Dense Collagen/PLGA Composite Hydrogels Generated by In Situ Nanoprecipitation as Novel Medicated Wound Dressings: In Vitro and In Vivo Evaluation


Helary, Christophe (Sorbonne University- CNRS)


"Cutaneous chronic wounds are characterized by the absence of healing after six weeks. The classic treatment is the debridement of the wound bed followed by a compression method. When the treatment is not efficient enough, the application of wound dressings is required. To date, no dressings are appropriated to treat the different kinds of wounds. Nowadays, research orientation is towards medicated wound dressings incorporating therapeutic molecules within biomaterials in order to favor skin repair. In this study, dense collagen/PLGA composite hydrogels have been developed to deliver dexamethasone or spironolactone in a controlled manner to modulate inflammation and favor wound healing. To evaluate composite hydrogels as a novel medicated wound dressing, their physical properties, drug loading and release kinetic were analyzed. Then, the in vivo performance of composites was evaluated in a pig model of impaired wound healing.
Dense fibrillar collagen hydrogels concentrated at 40 mg/mL were incubated in PLGA solutions containing dexamethasone or spironolactone for 24 hours. Different chain lengths from 7 to 60 kDa were tested. Then, the mixtures were incubated in PBS to trigger in situ PLGA nanoprecipitation within the collagen network. The ultrastructure and the mechanical properties of composite hydrogels were analyzed. Last, the drug release kinetic from composites was studied over one month and their cytotoxicity evaluated on fibroblasts and keratinocytes using a live/dead assay. Composite hydrogels loaded with spironolactone were then applied onto full thickness wounds of a pig model. Their effect on wound closure and re-epithelialization was evaluated.
The nanoprecipitation enabled the immobilization of a large amount of PLGA regardless of the chain length (50 % of the total mass). The presence of PLGA negatively impacted the swelling properties but all hydrogels exhibited a high degree of hydration (over 80%). Unlike PLGA 28 and 60 kDa, PLGA 7 kDa did not altered the hydrogel deformability and doubled the hydrogel stiffness. The ultrastructure analysis revealed the presence of polydispersed nano/microparticles at the surface of collagen fibrils. Compared to pure collagen hydrogels, the drug loading in all composite hydrogels was 5 times higher. The release kinetic of spironolactone and dexamethasone from collagen/ PLGA 7kDa hydrogels was quasi constant over the first two weeks and complete after a month. Unlike pure collagen hydrogels, no burst release was observed. Increasing the chain length negatively impacted the drug delivery as only 20% of the initial dose was released at day 28 for PLGA 60 kDa. Cell viability experiments showed the absence of cytotoxic effect of composite hydrogels on fibroblasts and keratinocytes regardless of the PLGA type used. The in vivo experiment in pig revealed a high performance of collagen/PLGA composite hydrogels on wound healing. Spironolactone loaded composite hydrogels improved wound closure by 50% and permitted a complete re-epithelialization after 6 days.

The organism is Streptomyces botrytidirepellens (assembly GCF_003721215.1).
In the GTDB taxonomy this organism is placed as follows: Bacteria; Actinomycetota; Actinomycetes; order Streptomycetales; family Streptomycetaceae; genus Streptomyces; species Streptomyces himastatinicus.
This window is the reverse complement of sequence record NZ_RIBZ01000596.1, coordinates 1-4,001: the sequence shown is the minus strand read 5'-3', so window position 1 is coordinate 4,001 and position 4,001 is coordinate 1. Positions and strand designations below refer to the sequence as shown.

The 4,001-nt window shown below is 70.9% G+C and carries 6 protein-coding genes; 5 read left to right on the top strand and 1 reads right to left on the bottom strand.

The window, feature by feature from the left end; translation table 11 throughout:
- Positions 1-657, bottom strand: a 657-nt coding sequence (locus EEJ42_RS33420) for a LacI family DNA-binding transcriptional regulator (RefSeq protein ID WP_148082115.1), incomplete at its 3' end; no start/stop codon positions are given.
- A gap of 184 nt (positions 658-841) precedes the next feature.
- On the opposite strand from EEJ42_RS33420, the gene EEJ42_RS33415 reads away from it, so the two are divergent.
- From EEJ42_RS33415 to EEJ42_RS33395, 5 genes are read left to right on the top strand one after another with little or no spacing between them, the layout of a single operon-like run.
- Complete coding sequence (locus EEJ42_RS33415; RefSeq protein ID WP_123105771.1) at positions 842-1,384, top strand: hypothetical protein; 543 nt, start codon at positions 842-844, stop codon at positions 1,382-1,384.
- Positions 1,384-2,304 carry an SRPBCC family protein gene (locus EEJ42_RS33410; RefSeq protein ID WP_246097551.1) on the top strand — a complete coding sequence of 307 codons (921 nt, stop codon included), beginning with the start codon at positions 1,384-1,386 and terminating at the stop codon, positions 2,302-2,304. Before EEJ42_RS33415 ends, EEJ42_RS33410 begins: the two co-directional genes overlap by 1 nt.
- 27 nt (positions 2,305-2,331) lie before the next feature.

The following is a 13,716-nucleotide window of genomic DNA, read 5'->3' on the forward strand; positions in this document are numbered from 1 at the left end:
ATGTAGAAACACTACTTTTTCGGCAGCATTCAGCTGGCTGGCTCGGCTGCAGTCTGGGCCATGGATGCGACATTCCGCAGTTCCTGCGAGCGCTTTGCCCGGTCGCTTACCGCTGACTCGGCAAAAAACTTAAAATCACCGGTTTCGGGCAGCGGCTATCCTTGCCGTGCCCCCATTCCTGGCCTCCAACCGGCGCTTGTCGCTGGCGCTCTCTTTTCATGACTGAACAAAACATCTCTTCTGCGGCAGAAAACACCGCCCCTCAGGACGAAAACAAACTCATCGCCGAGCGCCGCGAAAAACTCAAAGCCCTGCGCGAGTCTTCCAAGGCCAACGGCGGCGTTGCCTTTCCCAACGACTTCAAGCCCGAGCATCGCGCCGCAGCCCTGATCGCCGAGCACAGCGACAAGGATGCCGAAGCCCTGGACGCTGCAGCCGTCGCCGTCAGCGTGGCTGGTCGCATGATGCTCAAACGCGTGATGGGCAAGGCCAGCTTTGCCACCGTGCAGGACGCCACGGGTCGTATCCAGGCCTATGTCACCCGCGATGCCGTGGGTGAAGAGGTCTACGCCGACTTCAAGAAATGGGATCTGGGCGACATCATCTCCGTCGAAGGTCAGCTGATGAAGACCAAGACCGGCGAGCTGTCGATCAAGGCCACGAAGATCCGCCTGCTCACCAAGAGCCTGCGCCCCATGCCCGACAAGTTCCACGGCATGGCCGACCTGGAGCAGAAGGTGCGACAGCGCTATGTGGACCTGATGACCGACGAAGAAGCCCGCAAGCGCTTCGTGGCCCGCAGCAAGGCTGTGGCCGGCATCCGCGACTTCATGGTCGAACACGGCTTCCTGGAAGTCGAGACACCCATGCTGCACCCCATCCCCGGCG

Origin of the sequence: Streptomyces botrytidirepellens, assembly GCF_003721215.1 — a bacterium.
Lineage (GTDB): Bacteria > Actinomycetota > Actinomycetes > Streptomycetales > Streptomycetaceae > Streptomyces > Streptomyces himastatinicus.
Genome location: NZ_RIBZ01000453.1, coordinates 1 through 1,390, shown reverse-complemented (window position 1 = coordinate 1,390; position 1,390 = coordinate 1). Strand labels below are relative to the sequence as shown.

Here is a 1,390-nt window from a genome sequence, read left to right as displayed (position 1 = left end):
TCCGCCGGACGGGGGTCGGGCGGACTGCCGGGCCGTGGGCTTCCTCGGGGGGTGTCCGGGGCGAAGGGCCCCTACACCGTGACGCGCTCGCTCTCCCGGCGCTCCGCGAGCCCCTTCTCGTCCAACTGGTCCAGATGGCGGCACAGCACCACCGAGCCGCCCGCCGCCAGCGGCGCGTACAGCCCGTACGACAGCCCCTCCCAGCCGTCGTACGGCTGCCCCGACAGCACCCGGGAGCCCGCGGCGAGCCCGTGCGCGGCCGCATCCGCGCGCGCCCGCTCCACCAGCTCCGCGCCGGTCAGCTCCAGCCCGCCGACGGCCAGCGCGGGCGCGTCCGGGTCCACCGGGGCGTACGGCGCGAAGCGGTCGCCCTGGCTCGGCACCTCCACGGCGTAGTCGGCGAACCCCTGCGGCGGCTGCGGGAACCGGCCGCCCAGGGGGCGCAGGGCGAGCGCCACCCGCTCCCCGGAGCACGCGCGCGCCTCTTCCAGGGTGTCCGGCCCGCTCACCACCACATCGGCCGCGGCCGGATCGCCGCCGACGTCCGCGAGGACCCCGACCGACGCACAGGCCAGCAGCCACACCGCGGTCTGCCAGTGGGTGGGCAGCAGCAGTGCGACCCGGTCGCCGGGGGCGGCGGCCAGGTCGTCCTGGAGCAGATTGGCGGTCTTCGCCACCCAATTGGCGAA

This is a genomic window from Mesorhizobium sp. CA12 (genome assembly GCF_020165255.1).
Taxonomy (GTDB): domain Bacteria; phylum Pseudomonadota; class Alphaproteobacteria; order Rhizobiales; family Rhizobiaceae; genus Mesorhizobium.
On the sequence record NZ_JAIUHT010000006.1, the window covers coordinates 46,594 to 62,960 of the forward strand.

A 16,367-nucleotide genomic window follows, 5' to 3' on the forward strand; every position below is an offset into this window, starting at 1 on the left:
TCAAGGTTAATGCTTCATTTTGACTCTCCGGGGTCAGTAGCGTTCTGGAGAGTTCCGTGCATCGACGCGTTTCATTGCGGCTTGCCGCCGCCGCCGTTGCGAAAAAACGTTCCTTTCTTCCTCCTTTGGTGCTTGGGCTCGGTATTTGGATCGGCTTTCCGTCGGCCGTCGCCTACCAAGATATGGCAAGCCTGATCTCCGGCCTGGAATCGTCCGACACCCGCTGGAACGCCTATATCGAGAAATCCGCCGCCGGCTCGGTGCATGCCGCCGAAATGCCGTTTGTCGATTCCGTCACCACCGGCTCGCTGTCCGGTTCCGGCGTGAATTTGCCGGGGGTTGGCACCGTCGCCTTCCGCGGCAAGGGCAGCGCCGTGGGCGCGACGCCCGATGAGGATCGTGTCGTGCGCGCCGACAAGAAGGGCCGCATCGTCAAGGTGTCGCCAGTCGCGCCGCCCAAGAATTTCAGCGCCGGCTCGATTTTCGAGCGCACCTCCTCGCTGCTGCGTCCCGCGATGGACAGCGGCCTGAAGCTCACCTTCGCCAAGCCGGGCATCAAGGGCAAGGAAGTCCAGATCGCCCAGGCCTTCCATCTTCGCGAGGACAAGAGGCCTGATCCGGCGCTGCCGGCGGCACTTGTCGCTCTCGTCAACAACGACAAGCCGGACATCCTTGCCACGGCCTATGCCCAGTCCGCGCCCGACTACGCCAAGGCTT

Taken together, these results show that dense collagen/PLGA composite hydrogels are promising medicated wound dressings for the treatment of chronic wounds as they deliver constant doses of drugs favoring skin repair, possess good physical properties and promote wound healing in vivo."


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